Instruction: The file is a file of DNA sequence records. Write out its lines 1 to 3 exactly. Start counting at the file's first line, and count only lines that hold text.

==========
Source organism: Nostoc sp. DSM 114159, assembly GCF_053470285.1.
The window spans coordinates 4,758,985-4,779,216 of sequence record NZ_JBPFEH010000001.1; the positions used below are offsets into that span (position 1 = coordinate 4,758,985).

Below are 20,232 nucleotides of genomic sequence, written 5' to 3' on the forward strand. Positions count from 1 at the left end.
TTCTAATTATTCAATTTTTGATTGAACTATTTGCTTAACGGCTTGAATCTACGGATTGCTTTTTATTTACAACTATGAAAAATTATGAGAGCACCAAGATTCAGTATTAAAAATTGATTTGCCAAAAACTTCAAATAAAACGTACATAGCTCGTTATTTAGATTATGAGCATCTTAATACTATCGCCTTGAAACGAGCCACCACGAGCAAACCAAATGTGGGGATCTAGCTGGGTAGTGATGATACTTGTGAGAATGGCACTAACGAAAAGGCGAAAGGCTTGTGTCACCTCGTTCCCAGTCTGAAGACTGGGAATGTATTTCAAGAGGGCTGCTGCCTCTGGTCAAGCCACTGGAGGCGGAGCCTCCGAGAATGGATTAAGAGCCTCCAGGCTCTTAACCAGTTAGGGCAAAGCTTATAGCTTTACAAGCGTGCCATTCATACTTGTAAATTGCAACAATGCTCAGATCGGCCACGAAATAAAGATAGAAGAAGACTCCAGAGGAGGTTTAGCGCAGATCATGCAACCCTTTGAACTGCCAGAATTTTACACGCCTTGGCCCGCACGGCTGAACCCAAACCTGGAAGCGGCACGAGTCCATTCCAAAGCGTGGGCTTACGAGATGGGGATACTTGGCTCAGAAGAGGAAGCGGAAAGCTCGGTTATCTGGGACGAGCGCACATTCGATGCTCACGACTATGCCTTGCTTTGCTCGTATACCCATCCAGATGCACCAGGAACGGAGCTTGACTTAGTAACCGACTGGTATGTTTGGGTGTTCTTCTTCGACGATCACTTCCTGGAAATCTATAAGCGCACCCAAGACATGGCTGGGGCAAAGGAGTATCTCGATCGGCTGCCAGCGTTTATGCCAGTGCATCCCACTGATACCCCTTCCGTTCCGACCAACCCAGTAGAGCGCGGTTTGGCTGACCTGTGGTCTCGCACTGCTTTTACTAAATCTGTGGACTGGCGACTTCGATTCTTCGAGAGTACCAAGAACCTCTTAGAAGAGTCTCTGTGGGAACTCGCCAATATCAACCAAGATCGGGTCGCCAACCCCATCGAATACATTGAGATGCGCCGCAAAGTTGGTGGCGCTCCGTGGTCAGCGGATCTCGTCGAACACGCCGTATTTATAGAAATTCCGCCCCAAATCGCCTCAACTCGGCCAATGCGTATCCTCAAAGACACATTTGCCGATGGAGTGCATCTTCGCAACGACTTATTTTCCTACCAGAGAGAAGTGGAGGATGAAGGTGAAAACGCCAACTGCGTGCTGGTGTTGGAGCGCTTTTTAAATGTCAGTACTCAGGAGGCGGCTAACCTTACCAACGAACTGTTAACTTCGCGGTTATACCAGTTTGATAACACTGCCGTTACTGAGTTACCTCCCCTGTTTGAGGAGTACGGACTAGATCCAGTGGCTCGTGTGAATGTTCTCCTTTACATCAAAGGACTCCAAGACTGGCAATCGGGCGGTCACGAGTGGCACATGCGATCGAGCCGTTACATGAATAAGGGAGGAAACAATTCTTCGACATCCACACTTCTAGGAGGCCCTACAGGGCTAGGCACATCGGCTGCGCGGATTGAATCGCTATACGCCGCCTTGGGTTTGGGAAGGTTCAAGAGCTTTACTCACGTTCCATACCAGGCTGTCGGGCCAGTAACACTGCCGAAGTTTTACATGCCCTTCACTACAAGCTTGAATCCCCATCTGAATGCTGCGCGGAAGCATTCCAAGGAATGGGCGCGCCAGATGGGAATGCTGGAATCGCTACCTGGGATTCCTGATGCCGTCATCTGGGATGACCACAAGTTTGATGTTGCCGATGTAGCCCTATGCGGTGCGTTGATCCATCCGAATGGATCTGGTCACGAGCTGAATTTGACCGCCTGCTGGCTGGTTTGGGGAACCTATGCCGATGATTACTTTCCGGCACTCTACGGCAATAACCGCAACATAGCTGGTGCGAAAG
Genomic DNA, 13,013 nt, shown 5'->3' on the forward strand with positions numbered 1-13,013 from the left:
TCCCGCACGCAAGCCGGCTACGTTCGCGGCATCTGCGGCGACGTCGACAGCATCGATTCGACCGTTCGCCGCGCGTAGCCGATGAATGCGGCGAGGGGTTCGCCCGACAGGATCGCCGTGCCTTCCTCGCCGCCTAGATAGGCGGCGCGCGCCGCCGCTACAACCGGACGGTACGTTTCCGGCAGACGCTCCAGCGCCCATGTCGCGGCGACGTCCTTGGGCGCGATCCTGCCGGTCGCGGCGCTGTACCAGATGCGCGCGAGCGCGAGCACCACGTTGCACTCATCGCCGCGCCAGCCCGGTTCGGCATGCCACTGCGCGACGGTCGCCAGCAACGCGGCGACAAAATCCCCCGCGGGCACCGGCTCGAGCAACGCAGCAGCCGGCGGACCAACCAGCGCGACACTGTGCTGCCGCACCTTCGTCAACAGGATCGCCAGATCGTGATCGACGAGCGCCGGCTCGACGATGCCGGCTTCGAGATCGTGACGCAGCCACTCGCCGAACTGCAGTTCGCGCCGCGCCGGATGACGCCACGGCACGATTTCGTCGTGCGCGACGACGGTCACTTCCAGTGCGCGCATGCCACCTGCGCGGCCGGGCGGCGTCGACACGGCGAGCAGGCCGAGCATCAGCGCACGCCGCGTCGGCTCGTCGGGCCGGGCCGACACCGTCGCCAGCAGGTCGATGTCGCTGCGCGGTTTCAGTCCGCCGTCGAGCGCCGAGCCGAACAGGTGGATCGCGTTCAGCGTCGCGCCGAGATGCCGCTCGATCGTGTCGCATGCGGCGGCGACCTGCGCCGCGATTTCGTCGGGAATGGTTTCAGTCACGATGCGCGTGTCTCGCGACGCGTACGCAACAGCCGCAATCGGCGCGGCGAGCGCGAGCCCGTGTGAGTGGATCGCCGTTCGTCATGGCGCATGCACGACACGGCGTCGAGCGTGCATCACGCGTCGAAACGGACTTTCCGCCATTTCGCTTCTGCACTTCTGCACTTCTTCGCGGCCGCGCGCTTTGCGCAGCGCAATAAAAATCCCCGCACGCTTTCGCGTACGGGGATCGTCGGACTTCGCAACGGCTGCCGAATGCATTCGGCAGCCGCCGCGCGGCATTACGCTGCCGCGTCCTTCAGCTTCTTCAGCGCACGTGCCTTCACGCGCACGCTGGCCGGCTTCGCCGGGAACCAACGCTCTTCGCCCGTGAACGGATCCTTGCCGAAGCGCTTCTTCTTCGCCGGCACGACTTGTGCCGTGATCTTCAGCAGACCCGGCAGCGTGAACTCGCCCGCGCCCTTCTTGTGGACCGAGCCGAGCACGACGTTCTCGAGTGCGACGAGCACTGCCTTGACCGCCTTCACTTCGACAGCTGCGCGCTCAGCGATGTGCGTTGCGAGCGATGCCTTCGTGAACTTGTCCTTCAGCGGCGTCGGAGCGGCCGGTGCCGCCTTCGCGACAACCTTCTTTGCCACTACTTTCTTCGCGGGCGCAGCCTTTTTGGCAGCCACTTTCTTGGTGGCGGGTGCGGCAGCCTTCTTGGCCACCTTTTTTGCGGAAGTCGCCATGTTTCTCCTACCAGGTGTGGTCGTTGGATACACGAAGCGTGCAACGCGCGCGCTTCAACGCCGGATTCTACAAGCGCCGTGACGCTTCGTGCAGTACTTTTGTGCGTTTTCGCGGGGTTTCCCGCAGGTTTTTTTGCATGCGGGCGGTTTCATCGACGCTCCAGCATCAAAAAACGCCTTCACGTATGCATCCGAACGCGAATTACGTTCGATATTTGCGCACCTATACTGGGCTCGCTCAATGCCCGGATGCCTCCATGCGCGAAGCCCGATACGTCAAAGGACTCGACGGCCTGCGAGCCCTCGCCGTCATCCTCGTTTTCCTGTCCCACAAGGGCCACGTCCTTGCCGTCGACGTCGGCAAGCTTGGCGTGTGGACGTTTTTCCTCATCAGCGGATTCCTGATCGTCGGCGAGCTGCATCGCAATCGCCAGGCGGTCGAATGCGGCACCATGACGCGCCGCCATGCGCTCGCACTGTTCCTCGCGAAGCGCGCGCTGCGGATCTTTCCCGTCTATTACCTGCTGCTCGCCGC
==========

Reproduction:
Source organism: Nostoc sp. DSM 114159, assembly GCF_053470285.1.
The window spans coordinates 4,758,985-4,779,216 of sequence record NZ_JBPFEH010000001.1; the positions used below are offsets into that span (position 1 = coordinate 4,758,985).

Below are 20,232 nucleotides of genomic sequence, written 5' to 3' on the forward strand. Positions count from 1 at the left end.